1. Power cost could be cut through equitable risk sharing

Power cost could be cut through equitable risk sharing

Tweaking regulation in generation & transmission sector may lead to saving of nearly 70 paise per unit, says Association of Power Producers

By: | New Delhi | Updated: September 7, 2015 11:28 AM
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Outdated norms in the transmission sector add another 20-30 paise to power tariff as transmission planning and regulations are still based on pre-determined current flows, APP said.(Reuters)

The government could provide more headroom to electricity distribution companies and ease the pressure on them to increase tariff steeply by tweaking existing regulation in the generation and transmission sector to enable more equitable risk-sharing, which could lead to a saving of nearly 70 paise per unit of power, or half of the gap between average cost of supply and average realisation that currently exists in the country, according to Association of Power Producers (APP), a group of independent power developers.

The distribution companies, with their massive outstanding debt and accumulated losses, have garnered the attention of policymakers and industry but the inefficiency plaguing the other two sectors — generation and transmission — are adding avoidable cost to the downstream segment of distribution. APP has written to Crisil Research in response to their recent report on the power sector to highlight the inefficiency embedded in upstream sectors as well.

APP says that developers bidding under Case-1 norms are required to keep 20% of the capacity untied that can be sold in the market. However, the developer can’t use the linkage coal for running this capacity and must arrange for separate linkage. Given the lack of appetite among consumers and the falling utilisation of plants across the country, the developers tend to hedge the risk of low offtake by citing higher tariff.

Additionally, in a sector where developers deal with monopolies like Coal India, Power Grid and the railways for important functions, part of their performance is dependent on these government-owned entities not particularly known for their operational efficiency. For instance, a developer is eligible to charge fixed cost if coal availability is 85% but the availability of coal is entirely dependent on Coal India and the railways. Coal India is responsible for providing the stipulated grade or quality of coal but it has been accused of grade slippage in the past even by PSU NTPC.

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Further, bidding guidelines make generators responsible for the availability of transmission network, which has been suffering from chronic congestion due to poor planning and foresight. This is made worse by the increase in statutory levies (custom/excise/clean coal cess) not getting automatic pass-through. The developers have to wait for months for regulatory orders to recover such cost.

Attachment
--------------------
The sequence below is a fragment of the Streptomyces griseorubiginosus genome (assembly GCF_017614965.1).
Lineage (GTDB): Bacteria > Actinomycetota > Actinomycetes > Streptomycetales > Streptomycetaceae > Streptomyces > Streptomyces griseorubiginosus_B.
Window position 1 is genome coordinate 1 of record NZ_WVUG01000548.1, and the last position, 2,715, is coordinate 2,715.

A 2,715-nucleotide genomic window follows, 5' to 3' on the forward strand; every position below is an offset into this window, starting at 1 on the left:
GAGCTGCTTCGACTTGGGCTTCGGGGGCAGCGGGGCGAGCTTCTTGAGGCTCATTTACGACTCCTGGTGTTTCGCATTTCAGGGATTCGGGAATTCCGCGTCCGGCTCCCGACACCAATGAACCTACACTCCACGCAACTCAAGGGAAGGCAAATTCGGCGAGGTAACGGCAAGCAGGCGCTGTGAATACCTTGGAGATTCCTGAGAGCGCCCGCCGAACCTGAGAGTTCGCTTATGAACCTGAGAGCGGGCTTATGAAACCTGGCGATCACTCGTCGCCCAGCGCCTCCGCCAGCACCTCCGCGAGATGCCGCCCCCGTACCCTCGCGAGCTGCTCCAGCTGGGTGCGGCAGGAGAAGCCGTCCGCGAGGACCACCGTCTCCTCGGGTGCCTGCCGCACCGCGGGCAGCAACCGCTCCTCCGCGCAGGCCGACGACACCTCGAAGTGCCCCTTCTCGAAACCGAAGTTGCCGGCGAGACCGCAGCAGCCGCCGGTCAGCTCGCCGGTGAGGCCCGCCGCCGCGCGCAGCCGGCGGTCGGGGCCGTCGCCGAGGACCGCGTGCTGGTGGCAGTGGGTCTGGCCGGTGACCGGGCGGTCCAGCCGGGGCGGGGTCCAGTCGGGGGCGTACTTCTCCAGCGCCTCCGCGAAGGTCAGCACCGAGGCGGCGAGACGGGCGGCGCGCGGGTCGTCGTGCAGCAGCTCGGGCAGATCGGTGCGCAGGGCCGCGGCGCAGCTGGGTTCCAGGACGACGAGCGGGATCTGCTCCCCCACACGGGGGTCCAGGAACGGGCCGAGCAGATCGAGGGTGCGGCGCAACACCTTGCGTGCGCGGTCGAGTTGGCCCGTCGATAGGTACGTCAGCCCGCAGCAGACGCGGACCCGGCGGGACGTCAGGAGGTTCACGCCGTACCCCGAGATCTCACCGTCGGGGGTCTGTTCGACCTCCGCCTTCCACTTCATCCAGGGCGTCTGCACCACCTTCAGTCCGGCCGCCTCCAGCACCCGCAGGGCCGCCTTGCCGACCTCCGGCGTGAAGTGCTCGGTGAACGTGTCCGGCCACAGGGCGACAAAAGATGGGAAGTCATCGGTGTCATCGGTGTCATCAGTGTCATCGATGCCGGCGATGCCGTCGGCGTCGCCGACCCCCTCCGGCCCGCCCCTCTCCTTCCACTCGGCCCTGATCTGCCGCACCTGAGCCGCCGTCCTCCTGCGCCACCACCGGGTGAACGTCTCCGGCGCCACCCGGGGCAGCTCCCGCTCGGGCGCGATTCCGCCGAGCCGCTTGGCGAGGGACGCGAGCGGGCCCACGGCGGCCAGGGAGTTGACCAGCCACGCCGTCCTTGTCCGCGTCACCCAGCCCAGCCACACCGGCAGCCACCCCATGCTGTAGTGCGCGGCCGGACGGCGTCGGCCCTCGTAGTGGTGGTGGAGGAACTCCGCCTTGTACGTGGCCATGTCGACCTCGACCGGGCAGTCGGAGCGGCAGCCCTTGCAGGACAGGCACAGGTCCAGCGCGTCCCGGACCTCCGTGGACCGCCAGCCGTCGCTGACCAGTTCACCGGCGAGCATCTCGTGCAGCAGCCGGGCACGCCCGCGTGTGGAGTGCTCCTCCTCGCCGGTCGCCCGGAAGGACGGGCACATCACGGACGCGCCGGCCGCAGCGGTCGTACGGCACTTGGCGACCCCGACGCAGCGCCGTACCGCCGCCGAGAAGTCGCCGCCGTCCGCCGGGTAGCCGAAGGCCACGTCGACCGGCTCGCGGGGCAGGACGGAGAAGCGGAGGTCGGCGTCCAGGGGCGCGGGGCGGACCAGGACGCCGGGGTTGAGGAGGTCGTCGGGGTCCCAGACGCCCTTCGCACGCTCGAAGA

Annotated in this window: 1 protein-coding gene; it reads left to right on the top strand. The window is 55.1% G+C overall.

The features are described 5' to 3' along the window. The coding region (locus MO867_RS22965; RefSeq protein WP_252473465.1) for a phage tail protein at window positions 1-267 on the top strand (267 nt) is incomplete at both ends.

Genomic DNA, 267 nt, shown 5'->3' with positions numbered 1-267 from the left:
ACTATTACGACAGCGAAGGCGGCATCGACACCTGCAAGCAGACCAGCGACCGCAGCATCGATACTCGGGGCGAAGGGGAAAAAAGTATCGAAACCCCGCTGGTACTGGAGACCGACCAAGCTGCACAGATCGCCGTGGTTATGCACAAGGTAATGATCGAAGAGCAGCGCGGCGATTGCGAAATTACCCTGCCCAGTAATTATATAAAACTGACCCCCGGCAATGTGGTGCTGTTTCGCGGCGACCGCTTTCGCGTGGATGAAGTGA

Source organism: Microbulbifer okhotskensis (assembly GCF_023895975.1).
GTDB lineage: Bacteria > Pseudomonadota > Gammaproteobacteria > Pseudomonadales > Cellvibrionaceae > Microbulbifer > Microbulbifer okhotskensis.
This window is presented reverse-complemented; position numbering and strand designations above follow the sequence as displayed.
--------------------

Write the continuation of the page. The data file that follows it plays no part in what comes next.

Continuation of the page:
“Due to these reasons, if you see the price discovery in the latest Case-1 bids, you will see a loading of 30-40 paise per unit from all these risk factors, which can be eliminated if risk is apportioned equally among the generation, transmission and distribution sector,” Ashok Khurana, director-general, APP, told FE.

Outdated norms in the transmission sector add another 20-30 paise to power tariff as transmission planning and regulations are still based on pre-determined current flows, APP said. It added that high relinquished line capacity charges weigh heavy on the developers along with the very high and impractical reliability margins.

Reliability margin refers to the current carrying capacity in a transmission line that must remain idle to ensure interconnected transmission network remains secure. “In some lines, the reliability margin is as high as 70%, a result of delays and paucity of capex on protection measure as highlighted by R V Shahi report on transmission congestion,” APP said.

As a case in point, the two Delhi discoms run by Reliance Infra — BSES Yamuna (BYPL) and BSES Rajdhani (BRPL) — charge about Rs 1.5/per unit to wheel power from the discoms’ periphery, where it receives power from the generator, to the consumer periphery. Even a steep reduction in AT&C losses and improved efficiency of say 20% will only bring down the cost by 30 paise per unit, less than half of the potential savings in the generation and transmission segment.

“Discoms are responsible for collecting revenue for both the generators and transmission corridor operators as it delivers power to the consumers. The losses accumulate at discoms’ end but substantial savings can be made in the two upstream segments of the entire value chain,” Khurana, told FE.

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